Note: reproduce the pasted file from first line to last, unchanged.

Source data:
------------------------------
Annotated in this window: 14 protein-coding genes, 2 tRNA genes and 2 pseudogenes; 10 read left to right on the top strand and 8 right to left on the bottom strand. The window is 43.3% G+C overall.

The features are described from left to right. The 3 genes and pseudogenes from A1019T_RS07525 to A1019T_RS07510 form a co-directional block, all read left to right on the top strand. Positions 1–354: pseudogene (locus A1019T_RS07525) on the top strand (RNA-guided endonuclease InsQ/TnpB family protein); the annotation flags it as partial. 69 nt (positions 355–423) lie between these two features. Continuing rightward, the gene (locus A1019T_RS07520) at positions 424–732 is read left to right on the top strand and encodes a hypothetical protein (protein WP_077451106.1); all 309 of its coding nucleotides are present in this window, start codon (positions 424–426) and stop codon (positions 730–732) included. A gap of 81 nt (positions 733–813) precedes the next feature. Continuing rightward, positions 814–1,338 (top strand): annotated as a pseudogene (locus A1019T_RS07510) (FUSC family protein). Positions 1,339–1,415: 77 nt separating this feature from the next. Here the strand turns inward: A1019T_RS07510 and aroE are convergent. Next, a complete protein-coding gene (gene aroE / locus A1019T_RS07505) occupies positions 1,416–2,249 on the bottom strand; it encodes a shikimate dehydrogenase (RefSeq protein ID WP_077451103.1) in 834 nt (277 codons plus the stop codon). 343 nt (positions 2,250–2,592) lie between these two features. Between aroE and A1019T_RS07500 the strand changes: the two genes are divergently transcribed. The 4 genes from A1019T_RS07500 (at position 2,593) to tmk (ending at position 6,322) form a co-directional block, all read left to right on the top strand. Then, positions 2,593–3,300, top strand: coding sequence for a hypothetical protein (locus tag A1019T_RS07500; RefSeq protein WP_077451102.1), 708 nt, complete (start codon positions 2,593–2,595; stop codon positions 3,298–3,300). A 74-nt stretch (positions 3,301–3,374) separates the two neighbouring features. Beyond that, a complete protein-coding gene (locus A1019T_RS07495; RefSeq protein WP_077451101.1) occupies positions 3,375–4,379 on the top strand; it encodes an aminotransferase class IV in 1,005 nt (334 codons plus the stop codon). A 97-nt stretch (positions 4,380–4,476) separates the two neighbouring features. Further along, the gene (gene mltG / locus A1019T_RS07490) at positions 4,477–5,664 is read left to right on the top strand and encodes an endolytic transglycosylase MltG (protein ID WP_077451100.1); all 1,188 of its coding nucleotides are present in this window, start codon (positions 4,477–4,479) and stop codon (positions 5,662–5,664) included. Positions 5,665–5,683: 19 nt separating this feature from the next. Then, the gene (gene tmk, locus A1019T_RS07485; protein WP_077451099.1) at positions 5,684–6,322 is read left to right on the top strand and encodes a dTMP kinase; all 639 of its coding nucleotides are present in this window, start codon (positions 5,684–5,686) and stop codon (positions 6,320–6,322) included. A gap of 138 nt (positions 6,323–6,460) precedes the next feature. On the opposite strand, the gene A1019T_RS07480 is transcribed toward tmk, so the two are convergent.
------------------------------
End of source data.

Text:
Annotated in this window: 14 protein-coding genes, 2 tRNA genes and 2 pseudogenes; 10 read left to right on the top strand and 8 right to left on the bottom strand. The window is 43.3% G+C overall.

The features are described from left to right. The 3 genes and pseudogenes from A1019T_RS07525 to A1019T_RS07510 form a co-directional block, all read left to right on the top strand. Positions 1–354: pseudogene (locus A1019T_RS07525) on the top strand (RNA-guided endonuclease InsQ/TnpB family protein); the annotation flags it as partial. 69 nt (positions 355–423) lie between these two features. Continuing rightward, the gene (locus A1019T_RS07520) at positions 424–732 is read left to right on the top strand and encodes a hypothetical protein (protein WP_077451106.1); all 309 of its coding nucleotides are present in this window, start codon (positions 424–426) and stop codon (positions 730–732) included. A gap of 81 nt (positions 733–813) precedes the next feature. Continuing rightward, positions 814–1,338 (top strand): annotated as a pseudogene (locus A1019T_RS07510) (FUSC family protein). Positions 1,339–1,415: 77 nt separating this feature from the next. Here the strand turns inward: A1019T_RS07510 and aroE are convergent. Next, a complete protein-coding gene (gene aroE / locus A1019T_RS07505) occupies positions 1,416–2,249 on the bottom strand; it encodes a shikimate dehydrogenase (RefSeq protein ID WP_077451103.1) in 834 nt (277 codons plus the stop codon). 343 nt (positions 2,250–2,592) lie between these two features. Between aroE and A1019T_RS07500 the strand changes: the two genes are divergently transcribed. The 4 genes from A1019T_RS07500 (at position 2,593) to tmk (ending at position 6,322) form a co-directional block, all read left to right on the top strand. Then, positions 2,593–3,300, top strand: coding sequence for a hypothetical protein (locus tag A1019T_RS07500; RefSeq protein WP_077451102.1), 708 nt, complete (start codon positions 2,593–2,595; stop codon positions 3,298–3,300). A 74-nt stretch (positions 3,301–3,374) separates the two neighbouring features. Beyond that, a complete protein-coding gene (locus A1019T_RS07495; RefSeq protein WP_077451101.1) occupies positions 3,375–4,379 on the top strand; it encodes an aminotransferase class IV in 1,005 nt (334 codons plus the stop codon). A 97-nt stretch (positions 4,380–4,476) separates the two neighbouring features. Further along, the gene (gene mltG / locus A1019T_RS07490) at positions 4,477–5,664 is read left to right on the top strand and encodes an endolytic transglycosylase MltG (protein ID WP_077451100.1); all 1,188 of its coding nucleotides are present in this window, start codon (positions 4,477–4,479) and stop codon (positions 5,662–5,664) included. Positions 5,665–5,683: 19 nt separating this feature from the next. Then, the gene (gene tmk, locus A1019T_RS07485; protein WP_077451099.1) at positions 5,684–6,322 is read left to right on the top strand and encodes a dTMP kinase; all 639 of its coding nucleotides are present in this window, start codon (positions 5,684–5,686) and stop codon (positions 6,320–6,322) included. A gap of 138 nt (positions 6,323–6,460) precedes the next feature. On the opposite strand, the gene A1019T_RS07480 is transcribed toward tmk, so the two are convergent.